To be honest, the first two pictures are not from the deer park, but from the palace grounds. I took them from the top of the wall above one of the large courtyards, where some building and restoring material is stored. You can tell by the plants growing between the old stone urns and statues that nothing has been touched here in quite a while. I liked the combination of it looking so neat and tidy and yet forgotten and neglected at the same time.

Then, in the deer park, of course I saw - you guessed it - lots of deer. They do come close up to visitors, taking food (bits of old bread, chestnuts in autumn) out of your hand, but as long as there is plenty of fresh green grass to graze for them, they are not particularly interested in people.

On a narrow side path leading to the watering hole, where hardly ever anybody walks, I came across this adventurous sheep:
She was not at all bothered by me, just curious. Her coat still shows patches of the winter fur that has not come off yet. I think she is still relatively young and doesn't have little ones herself (otherwise she would have been with them).

Big boss was nearby, making sure his family was all well.
Kay, I won't have to tell you to look for the heart shape in this picture, do I? :-)

I also met a few red squirrels, but they were too quick for my camera, and of course there is a good variety of bird life in these big old trees.

This curious "creature" I spotted far in the meadow (no access for humans, because of the danger of branches falling off the old trees): 
I quite like the idea of some ancient creature quietly living its hidden life in the depths of the park, but of course it is only a large branch fallen off one of the trees (which goes to show that the warning signs, forbidding people to walk there, are there for a reason).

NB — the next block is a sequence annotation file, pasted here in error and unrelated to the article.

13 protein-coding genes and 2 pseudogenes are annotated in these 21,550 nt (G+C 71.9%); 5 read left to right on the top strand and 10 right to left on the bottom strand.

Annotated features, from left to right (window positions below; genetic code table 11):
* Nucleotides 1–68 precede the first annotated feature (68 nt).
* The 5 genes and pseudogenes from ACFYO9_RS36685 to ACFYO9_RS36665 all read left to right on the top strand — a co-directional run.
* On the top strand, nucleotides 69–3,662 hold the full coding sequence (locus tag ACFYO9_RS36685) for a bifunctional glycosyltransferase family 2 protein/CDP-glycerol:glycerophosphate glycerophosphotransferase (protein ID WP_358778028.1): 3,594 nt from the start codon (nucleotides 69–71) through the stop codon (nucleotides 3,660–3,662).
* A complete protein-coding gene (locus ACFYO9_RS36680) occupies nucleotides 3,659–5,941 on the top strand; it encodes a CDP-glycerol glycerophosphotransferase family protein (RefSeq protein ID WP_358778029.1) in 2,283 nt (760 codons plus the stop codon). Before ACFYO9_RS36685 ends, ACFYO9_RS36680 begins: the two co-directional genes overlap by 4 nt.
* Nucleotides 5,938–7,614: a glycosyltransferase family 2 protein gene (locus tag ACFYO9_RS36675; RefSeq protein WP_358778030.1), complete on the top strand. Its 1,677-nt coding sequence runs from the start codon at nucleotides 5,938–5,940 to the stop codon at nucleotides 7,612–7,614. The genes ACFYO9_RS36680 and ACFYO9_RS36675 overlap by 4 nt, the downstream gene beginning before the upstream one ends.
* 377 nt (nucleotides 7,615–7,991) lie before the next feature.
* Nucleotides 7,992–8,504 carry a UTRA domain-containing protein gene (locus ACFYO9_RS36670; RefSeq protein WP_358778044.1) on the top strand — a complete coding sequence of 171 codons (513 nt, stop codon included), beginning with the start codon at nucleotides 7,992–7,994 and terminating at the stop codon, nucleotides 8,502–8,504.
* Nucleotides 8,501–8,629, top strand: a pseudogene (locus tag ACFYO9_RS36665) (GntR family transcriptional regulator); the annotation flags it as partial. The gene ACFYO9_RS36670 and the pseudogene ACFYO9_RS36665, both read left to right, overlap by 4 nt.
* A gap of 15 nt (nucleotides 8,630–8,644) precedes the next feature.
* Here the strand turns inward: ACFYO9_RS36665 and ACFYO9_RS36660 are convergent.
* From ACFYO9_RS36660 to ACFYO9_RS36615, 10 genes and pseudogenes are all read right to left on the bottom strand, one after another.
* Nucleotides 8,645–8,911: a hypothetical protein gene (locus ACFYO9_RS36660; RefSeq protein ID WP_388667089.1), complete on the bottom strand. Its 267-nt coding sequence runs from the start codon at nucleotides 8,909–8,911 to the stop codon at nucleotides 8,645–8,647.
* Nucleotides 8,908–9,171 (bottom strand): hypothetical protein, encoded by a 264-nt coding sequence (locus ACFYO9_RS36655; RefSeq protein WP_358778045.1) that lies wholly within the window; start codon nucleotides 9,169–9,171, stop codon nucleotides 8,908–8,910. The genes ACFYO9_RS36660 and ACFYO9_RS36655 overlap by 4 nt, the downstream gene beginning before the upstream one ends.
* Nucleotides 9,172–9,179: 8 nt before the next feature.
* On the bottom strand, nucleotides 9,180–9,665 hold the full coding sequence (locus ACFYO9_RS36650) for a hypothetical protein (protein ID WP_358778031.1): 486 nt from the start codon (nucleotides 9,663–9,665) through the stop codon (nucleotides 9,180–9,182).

To give you a bit of historical background for the deer park: 
Eberhard Ludwig, Duke of Wuerttemberg (that was before it became a kingdom) and founder of Ludwigsburg, used this part of a forest as his own private hunting ground, for the pleasure of himself and his guests. He had it fenced in as early as 1707 (the foundation stone for the palace had been laid only three years earlier). His successors had some redesigning done on the park, until in 1806 King Friedrich reverted back to the more natural looks of today. In 1937, the deer park (its official name is Favoritepark, by the way) was listed as the first protected nature reserve of Wuerttemberg, and it still is one today. This means that people are not allowed to pick plants in there, start camp fires or do anything else potentially dangerous to animals and plants. It is fenced in with three revolving gates in order to keep the deer and sheep in, but admission is free, and it is a wonderful place to walk in or rest, no matter the season.

Friday, 7 June 2013

Roman Remains

At the end of my previous post, I said that I walked on after my "rosy" visit to the park, visiting a place I had not been to in a long time, and that this would have to wait for another post. Well, that post is here now, and the place is a site of Roman remains very close to the deer park. Just to give you an idea of the general geography of the place: the palace grounds is the park where I took the pictures of the roses and poppies. It is separated from the deer park by a very busy road, but one can walk across a foot bridge without having to get too close to the traffic.

Both parks and how they are connected I have shown you before, but I have not taken my camera to the site of the Roman remains just outside the deer park until Wednesday afternoon, when sun, blue sky and birdsong beckoned me to leave my desk and go out for a nice long walk.

Any of my readers who are even remotely familiar with European history will know that the Romans were, at some time or other, almost everywhere - and my hometown is no exception.
While we do not have impressive ruins such as amphitheatres or baths and the like, we have our very own villa rustica - or at least we know where it once was.

In the 2nd century, a villa rustica was built on top of a long sloping hill rising up from the fertile Neckar (river) valley in what today is the edge of Hoheneck (literally "High Corner"), a part of Ludwigsburg. Wikipedia defines a villa rustica as "a villa set in the open countryside, often as the hub of a large agricultural estate (latifundium). The adjective rusticum was used to distinguish it from an urban or resort villa. The villa rustica would thus serve both as a residence of the landowner and his family (and retainers) and also as a farm management centre. It would often comprise separate buildings to accommodate farm labourers and sheds and barns for animals and crops."